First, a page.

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menuAmerican Social History Project  ·    Center for Media and Learning

  • Tag > Civil War (x)
  • Tag > Emancipation (x)
  • Historical Eras > Civil War and Reconstruction (1861-1877) (x)

We found 15 items that match your search

Lincoln in Richmond

This ink-and-wash drawing depicts Lincoln's dramatic entry into Richmond, Virginia on April 4, 1865, only a day after it had fallen to Union troops in the last major battle of the Civil War. The President and his son Tad made the short journey from [...]

A Union Army Captain Testifies Before the Freedman's Commission

In May, 1861, Union General Benjamin Butler offered military protection to runaway slaves in Virginia, declaring them wartime "contraband." In every region touched by the war, African-American men, women, and children flocked to the protection [...]

A Ride for Liberty

In 1862, American painter Eastman Johnson (1824-1906) made trips to Union encampments to witness and sketch the war's events. Throughout the war, African-American men, women, and children escaped slavery by fleeing to Union encampments.  Union [...]

Background Essay on Eastman Johnson and A Ride for Liberty

This essay describes the circumsances surrounding one of Eastman Johnson's most famous paintings, A Ride for Liberty–The Fugitive Slaves.

Summary of the Emancipation Proclamation

Despite his personal opposition to slavery, when President Abraham Lincoln took office in 1861 he insisted that his constitutional duty was to keep the nation together, not to abolish slavery. He conducted the first year of the war with the goal of [...]

On to Liberty

Painter Theodor Kaufmann was a German immigrant and abolitionist who served in the Union army during the Civil War. Throughout the war, African-American men, women, and children escaped slavery by fleeing to Union encampments. Union commanders [...]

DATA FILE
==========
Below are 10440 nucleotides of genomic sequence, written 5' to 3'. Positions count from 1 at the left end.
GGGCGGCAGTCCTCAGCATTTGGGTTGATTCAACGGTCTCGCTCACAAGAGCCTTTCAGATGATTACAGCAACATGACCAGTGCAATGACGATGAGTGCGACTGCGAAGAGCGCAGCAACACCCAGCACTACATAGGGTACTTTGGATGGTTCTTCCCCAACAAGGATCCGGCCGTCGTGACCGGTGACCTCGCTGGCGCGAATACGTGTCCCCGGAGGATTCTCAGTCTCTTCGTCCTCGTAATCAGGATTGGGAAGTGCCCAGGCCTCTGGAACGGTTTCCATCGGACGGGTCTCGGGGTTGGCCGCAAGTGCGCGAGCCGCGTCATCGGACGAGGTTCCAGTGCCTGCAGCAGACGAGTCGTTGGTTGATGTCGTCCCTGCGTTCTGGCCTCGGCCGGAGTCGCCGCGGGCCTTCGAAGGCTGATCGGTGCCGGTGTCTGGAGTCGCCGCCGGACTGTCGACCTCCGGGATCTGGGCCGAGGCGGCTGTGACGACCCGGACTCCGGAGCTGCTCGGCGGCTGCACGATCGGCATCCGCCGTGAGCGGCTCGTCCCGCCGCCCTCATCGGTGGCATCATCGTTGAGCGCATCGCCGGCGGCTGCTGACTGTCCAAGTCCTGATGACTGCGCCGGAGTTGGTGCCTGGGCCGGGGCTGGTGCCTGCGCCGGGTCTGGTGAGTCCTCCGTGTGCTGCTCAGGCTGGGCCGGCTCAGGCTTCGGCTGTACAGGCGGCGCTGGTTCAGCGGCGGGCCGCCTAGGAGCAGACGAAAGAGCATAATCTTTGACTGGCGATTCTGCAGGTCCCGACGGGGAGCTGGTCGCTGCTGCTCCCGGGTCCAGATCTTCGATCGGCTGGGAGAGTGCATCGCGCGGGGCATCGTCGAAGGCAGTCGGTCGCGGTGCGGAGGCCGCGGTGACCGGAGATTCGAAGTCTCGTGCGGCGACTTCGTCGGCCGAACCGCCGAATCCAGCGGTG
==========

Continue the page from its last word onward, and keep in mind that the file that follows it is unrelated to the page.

Another View of the "Statue of Emancipation"

Even as the dramatic events of the Civil War were unfolding, artists and sculptors struggled to depict emancipation. After the war, as local communities and the nation attempted to memorialize the conflict and the transformation of four million [...]

Harriet Tubman Warns "Kill the Snake Before It Kills You"

Harriet Tubman was among the best known conductors of the Underground Railroad, a network of enslaved people, free blacks, and white sympathizers that assisted thousands of runaway slaves escape north. During the Civil War, Tubman offered her [...]

Background Essay on Who Freed the Slaves?

This essay introduces you to the main forces behind the abolition of slavery in the United States, as well as the debate among historians as to who played the key role.

"Colored Troops under General Wild, liberating slaves in North Carolina"

In this journalistic sketch, a group of African American soldiers liberates a plantation in eastern North Carolina. The troops were the so-called "African Brigade" composed of black recruits from Massachusetts and newly freed contraband slaves from [...]